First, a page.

One of the mistakes made with DVD was not giving the command set enough power. When floppies were protected by the method Arccos uses (bad sectors) simply removing them, or correcting them, did not work because the protected program could check to see if a key sector was unreadable. That cannot be done in a DVD, the only way to access a sector is to attempt to play it. And the reaction to unreadable sectors is not standardized, but most players stop, some display a code. Nor can the command set check the size, which would indicate a shrunken/modified copy. Nor can it perform a checksum. In short, there is not much that can be done to make it both uncopyable and watchable.

oh, and Macrovision is usually full of hot air. I don't understand how they continue to exist. I mean, If I wanted something protected, I would also want a guarantee that the method was at least worth the cost. They don't offer that, and can't because Macrovision has never prevented any movie from being pirated.

Last edited by mpucoder; 11th June 2005 at 19:51.
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Old 12th June 2005, 00:43   #115  |  Link
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Looks like someone is hoping to cash in on the demise of Decrypter.

http://www.dvddecrypter.r8.org/

http://club.cdfreaks.com/showpost.ph...2&postcount=98
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Old 12th June 2005, 00:51   #116  |  Link
mpucoder
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Who is he trying to fool? "I lost all my programmers" and "I'm looking for a wide range of people including reverse engineer" should be enough to convince anyone that this is not the original author.

But, then again, P. T. Barnum was probably right.
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Old 12th June 2005, 01:53   #117  |  Link
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ah-huh........
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Old 12th June 2005, 06:08   #118  |  Link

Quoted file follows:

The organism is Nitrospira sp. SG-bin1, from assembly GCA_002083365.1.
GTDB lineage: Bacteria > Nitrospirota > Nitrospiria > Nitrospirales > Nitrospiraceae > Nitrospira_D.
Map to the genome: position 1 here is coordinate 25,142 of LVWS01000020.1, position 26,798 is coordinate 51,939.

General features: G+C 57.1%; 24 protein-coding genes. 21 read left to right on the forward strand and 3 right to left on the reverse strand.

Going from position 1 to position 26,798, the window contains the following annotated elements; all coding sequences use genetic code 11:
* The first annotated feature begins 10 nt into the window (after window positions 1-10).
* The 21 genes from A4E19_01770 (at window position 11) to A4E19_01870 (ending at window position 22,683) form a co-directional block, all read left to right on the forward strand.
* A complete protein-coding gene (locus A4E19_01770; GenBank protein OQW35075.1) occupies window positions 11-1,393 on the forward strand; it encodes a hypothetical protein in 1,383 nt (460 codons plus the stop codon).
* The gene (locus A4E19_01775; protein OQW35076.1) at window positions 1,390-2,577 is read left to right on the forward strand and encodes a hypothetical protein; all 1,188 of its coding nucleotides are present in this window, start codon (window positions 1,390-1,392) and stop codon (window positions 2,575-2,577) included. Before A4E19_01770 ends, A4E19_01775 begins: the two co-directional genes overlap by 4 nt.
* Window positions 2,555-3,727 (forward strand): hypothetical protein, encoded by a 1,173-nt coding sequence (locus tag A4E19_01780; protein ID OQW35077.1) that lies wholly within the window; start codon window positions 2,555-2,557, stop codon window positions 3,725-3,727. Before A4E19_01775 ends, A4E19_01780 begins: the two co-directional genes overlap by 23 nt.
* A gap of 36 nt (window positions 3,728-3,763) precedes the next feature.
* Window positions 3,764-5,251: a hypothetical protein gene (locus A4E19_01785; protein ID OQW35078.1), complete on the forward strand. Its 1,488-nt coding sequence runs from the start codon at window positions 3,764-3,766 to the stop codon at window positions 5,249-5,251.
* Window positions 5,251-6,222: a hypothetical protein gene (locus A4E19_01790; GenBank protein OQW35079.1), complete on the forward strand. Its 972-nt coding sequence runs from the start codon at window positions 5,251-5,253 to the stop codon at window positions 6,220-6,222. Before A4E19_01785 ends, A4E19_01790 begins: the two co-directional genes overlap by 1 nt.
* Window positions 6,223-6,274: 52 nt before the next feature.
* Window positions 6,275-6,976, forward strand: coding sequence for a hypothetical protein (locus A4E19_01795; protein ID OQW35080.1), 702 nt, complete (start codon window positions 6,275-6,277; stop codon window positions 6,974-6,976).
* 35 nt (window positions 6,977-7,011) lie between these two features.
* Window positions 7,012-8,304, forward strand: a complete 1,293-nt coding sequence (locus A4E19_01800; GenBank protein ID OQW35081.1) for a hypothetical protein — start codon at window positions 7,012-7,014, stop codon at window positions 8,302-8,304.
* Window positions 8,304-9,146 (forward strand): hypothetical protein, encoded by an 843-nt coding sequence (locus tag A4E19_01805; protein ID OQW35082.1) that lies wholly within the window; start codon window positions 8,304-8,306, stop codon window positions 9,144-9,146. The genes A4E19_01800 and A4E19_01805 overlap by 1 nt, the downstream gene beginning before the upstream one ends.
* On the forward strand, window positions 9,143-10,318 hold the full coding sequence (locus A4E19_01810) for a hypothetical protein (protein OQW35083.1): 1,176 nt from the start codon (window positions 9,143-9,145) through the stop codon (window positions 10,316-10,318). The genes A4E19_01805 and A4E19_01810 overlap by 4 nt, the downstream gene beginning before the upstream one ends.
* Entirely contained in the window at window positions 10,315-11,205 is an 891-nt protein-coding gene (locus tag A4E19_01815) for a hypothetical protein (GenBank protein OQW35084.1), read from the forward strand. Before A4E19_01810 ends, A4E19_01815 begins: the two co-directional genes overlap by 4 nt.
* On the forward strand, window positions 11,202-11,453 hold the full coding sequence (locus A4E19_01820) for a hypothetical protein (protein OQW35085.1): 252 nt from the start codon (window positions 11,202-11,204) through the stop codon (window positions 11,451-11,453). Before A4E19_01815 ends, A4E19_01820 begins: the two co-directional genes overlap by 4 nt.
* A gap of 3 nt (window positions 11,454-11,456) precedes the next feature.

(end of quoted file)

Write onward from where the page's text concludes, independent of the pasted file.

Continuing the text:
mrslacker
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Quote:
Originally Posted by mpucoder
oh, and Macrovision is usually full of hot air. I don't understand how they continue to exist. I mean, If I wanted something protected, I would also want a guarantee that the method was at least worth the cost. They don't offer that, and can't because Macrovision has never prevented any movie from being pirated.
Yeah, they're a b.s. company. It's really quite amazing. Still, once a few years ago, my girlfriend and I wanted to watch her Bridget Jones DVD on my VCR. So we tried to make an analog copy for the night. Thank's to "ACP" that didn't work out. It didn't take long to trace the Štiology of the problem and correct it, but it still got in the way.

These companies target the masses - Dumb asses like me and my girlfriend. But that doesn't concern us much any more. Right?

I'm glad you are hopeful, mpucoder. You certainly have an intimate perspective, having written your own authoring program.

After all, maybe it's just Britain... and we have the EFF on our side.
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Last edited by mrslacker; 12th June 2005 at 06:12.
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Old 12th June 2005, 10:20   #119  |  Link
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Quote:
Originally Posted by DeathTheSheep
Well, I personally don't flame that nameless company (I mean, if my future depended on an encryption, and all I do is encounter people trying to destroy and circumvent my best efforts, making them for naught, what would I do?
So who says that you as a company have any more RIGHTS to demand a constant revenue from your product than anyone else? If you saddled the wrong horse tough luck for you!

The only reason I could accept was the law itself. And even that doesn't hold true anymore since the entertainment industry managed to buy them in their favor depriving us from our fair rights use.
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Old 12th June 2005, 11:37   #120  |  Link
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Quote:
Originally Posted by SeeMoreDigital
I would not write off DVD Decrypter's continued usefulness just yet. As Doom9 has reported today: - So all we need are some forum enthusiasts who know how to code the relevant "Protected Sector" file and we're back in business

Cheers
It's not as easy as it seems. AFAIK, Arccos use a fairly rigid structure where the first 3 cells of the main movie are bad sectors. You can skip them and rebuild the IFO. If instead, you use a scheme where some random cells contain bad sectors but are yet referrenced by some unreachable program chain, it becomes difficult to figure out how to recognize them. The DVD instruction set contains registers and conditional jumps, so it's quite easy to make a innocent looking PGC be unreachable.